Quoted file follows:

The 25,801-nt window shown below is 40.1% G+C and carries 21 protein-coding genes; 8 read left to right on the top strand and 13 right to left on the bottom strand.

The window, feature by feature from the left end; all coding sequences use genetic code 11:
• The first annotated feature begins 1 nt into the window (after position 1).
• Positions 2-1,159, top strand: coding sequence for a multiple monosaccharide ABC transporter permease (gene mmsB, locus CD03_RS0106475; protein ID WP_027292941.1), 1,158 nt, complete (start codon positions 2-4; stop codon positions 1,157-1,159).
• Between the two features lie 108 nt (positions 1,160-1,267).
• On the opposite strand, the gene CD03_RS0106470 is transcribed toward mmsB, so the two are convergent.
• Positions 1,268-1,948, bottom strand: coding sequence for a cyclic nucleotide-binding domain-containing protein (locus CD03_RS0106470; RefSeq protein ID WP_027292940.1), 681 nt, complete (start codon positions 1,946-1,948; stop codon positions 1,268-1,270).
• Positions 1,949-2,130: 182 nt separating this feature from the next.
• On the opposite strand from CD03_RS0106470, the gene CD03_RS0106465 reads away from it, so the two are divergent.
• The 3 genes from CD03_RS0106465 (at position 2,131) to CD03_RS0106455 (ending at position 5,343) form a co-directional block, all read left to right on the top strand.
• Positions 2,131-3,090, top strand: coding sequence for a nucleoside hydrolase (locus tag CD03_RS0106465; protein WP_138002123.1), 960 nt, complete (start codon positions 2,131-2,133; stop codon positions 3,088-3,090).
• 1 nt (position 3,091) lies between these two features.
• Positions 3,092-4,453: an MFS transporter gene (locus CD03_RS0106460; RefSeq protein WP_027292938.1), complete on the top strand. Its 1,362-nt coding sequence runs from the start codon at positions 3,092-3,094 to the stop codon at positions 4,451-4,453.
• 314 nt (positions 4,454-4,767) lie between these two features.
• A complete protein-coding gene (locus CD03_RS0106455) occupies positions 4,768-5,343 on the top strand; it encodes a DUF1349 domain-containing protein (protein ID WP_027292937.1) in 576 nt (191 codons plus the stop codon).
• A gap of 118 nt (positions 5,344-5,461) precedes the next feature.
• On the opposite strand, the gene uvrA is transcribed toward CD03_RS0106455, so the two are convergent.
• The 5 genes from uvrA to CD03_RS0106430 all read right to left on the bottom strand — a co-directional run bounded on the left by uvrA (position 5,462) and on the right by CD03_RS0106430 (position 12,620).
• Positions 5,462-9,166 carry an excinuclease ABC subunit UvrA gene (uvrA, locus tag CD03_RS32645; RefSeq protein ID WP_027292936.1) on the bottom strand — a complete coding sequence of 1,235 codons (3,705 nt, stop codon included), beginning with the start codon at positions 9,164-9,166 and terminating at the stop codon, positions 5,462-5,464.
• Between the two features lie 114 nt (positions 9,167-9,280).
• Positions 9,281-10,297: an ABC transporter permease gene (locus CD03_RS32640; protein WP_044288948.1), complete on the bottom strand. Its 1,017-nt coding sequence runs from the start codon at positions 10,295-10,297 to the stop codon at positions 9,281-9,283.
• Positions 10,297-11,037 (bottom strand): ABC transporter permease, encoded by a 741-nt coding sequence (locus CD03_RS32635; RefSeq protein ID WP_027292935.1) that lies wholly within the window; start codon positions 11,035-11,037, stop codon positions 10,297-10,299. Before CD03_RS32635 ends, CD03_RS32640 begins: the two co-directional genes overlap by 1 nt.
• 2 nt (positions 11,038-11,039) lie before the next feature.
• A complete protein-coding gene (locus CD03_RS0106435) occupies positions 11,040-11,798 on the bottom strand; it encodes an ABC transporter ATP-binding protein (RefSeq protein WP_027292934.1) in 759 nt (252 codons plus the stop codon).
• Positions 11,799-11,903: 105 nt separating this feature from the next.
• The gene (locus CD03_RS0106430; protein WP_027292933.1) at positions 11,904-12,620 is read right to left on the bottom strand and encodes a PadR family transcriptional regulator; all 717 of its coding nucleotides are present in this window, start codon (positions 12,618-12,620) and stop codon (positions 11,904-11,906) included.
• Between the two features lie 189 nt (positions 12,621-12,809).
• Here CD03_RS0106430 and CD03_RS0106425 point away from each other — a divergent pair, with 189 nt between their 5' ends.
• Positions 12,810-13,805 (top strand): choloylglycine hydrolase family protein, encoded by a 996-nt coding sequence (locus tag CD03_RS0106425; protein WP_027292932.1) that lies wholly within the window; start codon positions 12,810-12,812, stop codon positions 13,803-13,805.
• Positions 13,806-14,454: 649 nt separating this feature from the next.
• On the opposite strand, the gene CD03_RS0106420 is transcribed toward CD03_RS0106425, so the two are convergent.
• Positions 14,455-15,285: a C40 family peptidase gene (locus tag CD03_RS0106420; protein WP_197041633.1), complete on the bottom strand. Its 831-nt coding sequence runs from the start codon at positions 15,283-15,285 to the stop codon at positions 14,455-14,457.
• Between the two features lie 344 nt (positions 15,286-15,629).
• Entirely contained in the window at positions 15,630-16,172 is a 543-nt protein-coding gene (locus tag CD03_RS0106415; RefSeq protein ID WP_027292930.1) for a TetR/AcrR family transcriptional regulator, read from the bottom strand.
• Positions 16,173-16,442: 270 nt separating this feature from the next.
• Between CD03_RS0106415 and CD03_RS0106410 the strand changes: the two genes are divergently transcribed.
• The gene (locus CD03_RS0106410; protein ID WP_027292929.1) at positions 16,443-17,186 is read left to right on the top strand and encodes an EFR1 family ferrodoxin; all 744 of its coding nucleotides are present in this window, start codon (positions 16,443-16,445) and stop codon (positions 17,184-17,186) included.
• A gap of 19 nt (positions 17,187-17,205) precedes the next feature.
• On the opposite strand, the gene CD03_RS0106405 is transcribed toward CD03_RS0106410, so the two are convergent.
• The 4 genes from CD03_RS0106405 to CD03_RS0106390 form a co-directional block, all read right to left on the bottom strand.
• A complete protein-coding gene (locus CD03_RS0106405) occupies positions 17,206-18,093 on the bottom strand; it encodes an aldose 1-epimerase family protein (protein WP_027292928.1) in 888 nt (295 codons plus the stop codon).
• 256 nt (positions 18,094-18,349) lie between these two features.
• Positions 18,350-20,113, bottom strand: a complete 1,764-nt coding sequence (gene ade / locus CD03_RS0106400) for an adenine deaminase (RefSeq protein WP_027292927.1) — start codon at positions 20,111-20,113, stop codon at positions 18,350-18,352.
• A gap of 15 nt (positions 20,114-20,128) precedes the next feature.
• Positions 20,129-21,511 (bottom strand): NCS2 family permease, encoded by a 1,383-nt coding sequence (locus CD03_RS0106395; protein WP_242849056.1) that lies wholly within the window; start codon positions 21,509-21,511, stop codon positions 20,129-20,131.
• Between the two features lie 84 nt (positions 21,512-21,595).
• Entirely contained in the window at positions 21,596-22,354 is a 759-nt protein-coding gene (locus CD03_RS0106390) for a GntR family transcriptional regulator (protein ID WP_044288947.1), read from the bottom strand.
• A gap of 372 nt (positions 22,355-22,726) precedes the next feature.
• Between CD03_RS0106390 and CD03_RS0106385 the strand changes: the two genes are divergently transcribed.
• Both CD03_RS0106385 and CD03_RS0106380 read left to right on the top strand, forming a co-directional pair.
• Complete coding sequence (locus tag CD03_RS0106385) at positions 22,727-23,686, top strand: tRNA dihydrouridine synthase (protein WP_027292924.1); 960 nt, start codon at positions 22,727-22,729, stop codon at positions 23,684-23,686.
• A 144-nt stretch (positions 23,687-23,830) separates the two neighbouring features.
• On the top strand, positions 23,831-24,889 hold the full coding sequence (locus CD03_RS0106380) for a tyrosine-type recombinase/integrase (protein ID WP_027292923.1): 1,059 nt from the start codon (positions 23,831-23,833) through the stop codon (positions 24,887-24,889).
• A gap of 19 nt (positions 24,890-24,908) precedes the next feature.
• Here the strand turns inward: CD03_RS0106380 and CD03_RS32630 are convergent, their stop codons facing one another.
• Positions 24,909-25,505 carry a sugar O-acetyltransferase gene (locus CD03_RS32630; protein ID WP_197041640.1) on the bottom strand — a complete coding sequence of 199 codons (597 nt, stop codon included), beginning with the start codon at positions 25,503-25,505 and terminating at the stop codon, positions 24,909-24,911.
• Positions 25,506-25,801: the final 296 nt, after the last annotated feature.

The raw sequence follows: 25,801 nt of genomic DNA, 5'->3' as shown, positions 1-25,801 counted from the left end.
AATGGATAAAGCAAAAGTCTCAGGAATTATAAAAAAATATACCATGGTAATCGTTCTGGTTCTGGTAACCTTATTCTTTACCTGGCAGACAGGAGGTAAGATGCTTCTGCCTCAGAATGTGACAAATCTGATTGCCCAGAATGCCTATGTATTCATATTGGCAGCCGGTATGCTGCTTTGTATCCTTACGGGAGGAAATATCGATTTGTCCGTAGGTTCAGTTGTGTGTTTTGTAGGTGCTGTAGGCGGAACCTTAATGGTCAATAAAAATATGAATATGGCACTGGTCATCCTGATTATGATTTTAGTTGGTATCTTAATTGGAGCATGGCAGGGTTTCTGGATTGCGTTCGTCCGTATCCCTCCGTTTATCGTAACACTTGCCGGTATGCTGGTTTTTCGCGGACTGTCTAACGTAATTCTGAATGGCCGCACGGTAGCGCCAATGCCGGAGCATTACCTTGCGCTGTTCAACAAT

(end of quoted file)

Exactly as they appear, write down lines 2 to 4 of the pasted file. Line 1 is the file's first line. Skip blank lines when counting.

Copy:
The window, feature by feature from the left end; all coding sequences use genetic code 11:
• The first annotated feature begins 1 nt into the window (after position 1).
• Positions 2-1,159, top strand: coding sequence for a multiple monosaccharide ABC transporter permease (gene mmsB, locus CD03_RS0106475; protein ID WP_027292941.1), 1,158 nt, complete (start codon positions 2-4; stop codon positions 1,157-1,159).